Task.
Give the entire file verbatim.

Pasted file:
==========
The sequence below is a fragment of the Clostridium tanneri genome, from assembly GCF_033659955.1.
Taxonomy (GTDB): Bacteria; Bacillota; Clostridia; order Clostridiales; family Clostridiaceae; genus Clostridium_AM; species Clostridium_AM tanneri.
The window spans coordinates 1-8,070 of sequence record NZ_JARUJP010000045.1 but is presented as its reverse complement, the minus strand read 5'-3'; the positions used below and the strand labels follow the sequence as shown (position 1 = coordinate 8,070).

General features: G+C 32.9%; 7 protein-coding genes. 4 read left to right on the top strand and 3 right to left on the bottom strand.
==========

The sequence below is a fragment of the Clostridium tanneri genome, from assembly GCF_033659955.1.
Taxonomy (GTDB): Bacteria; Bacillota; Clostridia; order Clostridiales; family Clostridiaceae; genus Clostridium_AM; species Clostridium_AM tanneri.
The window spans coordinates 1-8,070 of sequence record NZ_JARUJP010000045.1 but is presented as its reverse complement, the minus strand read 5'-3'; the positions used below and the strand labels follow the sequence as shown (position 1 = coordinate 8,070).

General features: G+C 32.9%; 7 protein-coding genes. 4 read left to right on the top strand and 3 right to left on the bottom strand.